I read somewhere that ancient Greek philosophers kept slaves, and that apparently, having someone else do lesser tasks gave them the time required to discuss and debate and wonder and ponder. In other words, the silver lining of slavery was the birth of philosophy.
Before you start thinking you may want to own a person yourself, consider that these philosophers had not yet extended person-hood to those unlike themselves. Now, I'm guessing here, but with improvement in transport, print media, education and our understanding of biology, humanity's eyes opened a little further to see others as not so different from themselves. Today, we have grown as a species, and believe all humans are equal, and slavery, with all its benefits, is certainly unconscionable.
However, we may yet have slaves in the future, in a mechanical dress this time. I speak, of course, of robots. People wonder what there will remain for us to do when we have all been replaced by robot. I believe this will bring in a new era of enlightenment, where humans will be free of labor, and have all their needs of food and shelter and transport and entertainment met without having to work 16 hours a day.
By the way, we are already seeing this with automation and outsourcing. So this is simply a more extreme version of what we see today.
Then, we will have art and we will have philosophy. We will have people doing what they love and not what they must. The lower levels of Maslow's pyramid shall be scaled and we shall all run around in the playground at the summit of self-actualization, trying to meet our true potential. And we shall be happy.
And yet, all anyone can talk about is variations of the Frankenstein complex. I do not know why we so fear technology when all it's ever done is improve our lives. When women were freed from perpetual childcare with the invention of birth control pills, they finally realized their potential as doctors and programmers and scientists. When medicine improved enough that most humans would live to be 70, people spent more time learning in college than their parents.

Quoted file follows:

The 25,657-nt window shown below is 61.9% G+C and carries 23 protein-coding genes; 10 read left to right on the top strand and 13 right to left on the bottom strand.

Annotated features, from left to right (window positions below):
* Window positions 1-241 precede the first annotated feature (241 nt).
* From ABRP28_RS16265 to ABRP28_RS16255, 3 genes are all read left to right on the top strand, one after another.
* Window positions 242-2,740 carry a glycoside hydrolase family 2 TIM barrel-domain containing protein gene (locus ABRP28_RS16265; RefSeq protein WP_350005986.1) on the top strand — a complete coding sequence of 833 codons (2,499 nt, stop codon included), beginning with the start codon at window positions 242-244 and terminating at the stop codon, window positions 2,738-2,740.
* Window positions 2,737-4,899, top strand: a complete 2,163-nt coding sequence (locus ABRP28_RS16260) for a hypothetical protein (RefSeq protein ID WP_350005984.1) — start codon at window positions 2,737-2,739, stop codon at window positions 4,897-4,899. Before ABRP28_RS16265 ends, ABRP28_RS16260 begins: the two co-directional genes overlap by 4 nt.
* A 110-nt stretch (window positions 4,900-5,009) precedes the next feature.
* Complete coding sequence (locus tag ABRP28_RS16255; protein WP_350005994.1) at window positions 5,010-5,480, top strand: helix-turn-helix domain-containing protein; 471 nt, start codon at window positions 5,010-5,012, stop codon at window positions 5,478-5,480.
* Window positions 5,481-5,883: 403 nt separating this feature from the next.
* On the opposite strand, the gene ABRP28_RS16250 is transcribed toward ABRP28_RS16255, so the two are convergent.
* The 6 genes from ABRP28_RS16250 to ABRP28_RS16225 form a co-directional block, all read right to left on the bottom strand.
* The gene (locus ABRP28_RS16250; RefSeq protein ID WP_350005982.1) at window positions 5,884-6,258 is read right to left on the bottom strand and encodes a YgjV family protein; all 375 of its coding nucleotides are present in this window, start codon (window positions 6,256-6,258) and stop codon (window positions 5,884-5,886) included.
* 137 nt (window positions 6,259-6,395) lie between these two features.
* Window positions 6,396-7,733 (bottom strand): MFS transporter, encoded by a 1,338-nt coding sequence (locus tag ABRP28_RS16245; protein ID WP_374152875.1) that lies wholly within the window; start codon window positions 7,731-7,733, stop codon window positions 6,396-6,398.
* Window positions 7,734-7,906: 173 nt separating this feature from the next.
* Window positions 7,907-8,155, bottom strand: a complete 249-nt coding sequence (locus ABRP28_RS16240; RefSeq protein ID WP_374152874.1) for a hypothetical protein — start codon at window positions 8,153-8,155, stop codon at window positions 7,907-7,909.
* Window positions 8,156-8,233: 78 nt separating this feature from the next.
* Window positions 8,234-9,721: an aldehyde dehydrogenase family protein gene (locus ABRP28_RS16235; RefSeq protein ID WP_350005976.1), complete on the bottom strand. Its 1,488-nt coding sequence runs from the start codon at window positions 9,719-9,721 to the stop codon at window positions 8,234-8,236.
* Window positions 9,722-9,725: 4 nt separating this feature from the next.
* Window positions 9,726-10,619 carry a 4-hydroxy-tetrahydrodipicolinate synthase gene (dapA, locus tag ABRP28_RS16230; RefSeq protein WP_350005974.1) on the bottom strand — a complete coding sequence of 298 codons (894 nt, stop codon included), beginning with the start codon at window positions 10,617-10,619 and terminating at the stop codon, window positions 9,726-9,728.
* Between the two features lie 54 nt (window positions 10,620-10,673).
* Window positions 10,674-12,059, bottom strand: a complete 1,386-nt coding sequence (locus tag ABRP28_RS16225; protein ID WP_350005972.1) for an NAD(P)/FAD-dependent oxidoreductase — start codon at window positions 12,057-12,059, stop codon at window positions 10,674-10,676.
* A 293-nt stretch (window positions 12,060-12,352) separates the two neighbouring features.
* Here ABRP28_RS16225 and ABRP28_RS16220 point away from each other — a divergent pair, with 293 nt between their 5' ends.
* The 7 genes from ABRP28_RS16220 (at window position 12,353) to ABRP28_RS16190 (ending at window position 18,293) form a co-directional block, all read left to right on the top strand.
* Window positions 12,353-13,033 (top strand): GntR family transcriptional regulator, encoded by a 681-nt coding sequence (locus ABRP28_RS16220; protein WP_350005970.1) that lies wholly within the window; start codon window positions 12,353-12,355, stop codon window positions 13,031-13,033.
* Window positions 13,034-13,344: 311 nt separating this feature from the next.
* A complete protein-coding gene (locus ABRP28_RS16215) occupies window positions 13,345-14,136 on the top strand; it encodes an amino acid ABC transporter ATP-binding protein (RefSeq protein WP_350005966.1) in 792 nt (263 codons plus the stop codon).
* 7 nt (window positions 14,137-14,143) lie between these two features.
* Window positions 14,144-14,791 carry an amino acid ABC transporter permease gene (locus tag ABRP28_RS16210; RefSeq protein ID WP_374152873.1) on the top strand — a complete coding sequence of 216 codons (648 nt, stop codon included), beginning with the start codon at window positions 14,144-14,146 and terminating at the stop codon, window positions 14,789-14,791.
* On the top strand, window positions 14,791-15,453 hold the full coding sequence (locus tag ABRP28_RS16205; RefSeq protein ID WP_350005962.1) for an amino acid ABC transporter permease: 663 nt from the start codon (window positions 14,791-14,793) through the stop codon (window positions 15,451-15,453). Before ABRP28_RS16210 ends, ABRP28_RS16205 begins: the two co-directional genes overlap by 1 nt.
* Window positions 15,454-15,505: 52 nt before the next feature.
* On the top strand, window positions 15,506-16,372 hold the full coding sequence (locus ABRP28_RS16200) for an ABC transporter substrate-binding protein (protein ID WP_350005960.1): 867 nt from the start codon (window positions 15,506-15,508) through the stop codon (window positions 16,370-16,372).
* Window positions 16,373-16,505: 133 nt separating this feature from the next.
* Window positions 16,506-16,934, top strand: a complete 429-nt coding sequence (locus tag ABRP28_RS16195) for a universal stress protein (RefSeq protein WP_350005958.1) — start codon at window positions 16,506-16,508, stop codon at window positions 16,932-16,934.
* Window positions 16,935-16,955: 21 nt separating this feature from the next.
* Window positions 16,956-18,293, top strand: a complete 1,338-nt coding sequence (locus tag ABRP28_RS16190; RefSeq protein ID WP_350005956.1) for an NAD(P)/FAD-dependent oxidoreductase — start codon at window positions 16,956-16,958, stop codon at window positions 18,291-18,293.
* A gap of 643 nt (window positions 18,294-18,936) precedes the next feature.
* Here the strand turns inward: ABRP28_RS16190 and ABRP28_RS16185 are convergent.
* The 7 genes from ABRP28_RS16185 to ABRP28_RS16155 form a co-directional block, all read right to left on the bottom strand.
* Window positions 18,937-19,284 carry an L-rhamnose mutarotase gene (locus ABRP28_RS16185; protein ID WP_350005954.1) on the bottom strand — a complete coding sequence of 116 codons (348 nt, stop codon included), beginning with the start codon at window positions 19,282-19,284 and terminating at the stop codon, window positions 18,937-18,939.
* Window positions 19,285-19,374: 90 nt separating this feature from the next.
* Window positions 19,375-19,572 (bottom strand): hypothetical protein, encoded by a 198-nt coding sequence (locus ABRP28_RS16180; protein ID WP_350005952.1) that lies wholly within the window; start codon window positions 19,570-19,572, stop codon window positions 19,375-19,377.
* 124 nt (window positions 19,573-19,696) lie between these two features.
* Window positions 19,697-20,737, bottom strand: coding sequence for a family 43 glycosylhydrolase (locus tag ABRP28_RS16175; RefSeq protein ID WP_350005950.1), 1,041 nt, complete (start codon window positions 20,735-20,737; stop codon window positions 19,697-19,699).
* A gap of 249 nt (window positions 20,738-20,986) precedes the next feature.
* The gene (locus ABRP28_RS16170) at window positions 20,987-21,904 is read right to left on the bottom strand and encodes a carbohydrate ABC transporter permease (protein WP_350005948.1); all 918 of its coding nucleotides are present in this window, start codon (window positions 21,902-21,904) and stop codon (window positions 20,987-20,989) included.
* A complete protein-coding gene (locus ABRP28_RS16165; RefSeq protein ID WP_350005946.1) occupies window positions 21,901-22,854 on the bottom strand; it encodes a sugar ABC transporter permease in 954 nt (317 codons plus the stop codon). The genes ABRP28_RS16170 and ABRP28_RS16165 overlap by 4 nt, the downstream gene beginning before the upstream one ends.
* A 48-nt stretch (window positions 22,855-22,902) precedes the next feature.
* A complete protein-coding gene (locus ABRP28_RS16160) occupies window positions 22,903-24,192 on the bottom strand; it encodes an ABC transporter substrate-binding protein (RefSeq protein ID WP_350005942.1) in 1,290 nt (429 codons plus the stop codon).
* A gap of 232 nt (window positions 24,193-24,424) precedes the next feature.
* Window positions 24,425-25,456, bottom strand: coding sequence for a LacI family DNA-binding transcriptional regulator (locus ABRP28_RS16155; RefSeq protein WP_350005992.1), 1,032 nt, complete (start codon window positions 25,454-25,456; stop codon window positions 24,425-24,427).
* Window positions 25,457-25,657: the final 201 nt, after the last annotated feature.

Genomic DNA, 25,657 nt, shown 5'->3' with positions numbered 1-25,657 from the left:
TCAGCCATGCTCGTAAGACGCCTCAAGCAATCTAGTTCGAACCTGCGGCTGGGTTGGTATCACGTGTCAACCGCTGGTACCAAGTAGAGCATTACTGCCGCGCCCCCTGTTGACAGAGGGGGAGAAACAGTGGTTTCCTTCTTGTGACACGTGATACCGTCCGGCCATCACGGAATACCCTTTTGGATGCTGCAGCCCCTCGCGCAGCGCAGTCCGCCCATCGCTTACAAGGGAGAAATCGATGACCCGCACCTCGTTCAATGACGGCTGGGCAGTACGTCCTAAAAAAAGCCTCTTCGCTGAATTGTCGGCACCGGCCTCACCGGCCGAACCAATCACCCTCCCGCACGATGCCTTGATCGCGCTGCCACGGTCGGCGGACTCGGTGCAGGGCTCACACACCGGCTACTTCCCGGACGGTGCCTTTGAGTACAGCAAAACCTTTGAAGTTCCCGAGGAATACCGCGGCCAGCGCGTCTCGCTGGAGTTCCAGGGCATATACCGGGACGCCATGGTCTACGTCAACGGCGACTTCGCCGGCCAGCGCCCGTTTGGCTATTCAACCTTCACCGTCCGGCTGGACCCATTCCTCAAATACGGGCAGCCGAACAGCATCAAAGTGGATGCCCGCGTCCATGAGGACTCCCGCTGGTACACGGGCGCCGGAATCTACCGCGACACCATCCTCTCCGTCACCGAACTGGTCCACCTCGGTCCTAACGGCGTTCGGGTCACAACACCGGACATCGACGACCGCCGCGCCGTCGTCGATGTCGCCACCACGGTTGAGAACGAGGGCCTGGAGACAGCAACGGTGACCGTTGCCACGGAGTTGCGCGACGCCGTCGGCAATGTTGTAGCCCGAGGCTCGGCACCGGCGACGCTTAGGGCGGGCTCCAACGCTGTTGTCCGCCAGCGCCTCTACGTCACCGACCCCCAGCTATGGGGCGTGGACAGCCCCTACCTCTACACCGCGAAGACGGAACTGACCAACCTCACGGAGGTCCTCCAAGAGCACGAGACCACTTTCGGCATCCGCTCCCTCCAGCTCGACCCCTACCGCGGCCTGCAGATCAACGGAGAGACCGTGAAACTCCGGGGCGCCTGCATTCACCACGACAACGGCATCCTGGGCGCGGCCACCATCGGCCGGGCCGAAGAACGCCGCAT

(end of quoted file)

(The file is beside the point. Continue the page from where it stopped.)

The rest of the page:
Speaking of learning, many years ago, a woman of thirty may have been a grandmother. I wonder how much time she would have had to wonder, to figure out who she was, before dying of disease or in childbirth. Did she even have a choice, or realize that there may be something else out there?
Today, I am on the wrong side of twenty-five, but I am still, in my eyes a child, in need of a lot of growing. I haven't found myself yet, and I don't even know who I am, much less who I will be. If only the robots would take away driving and other chores, I'd have enough time to find out. Or to binge-watch the next season of my favorite TV show of course. That counts as art appreciation, right?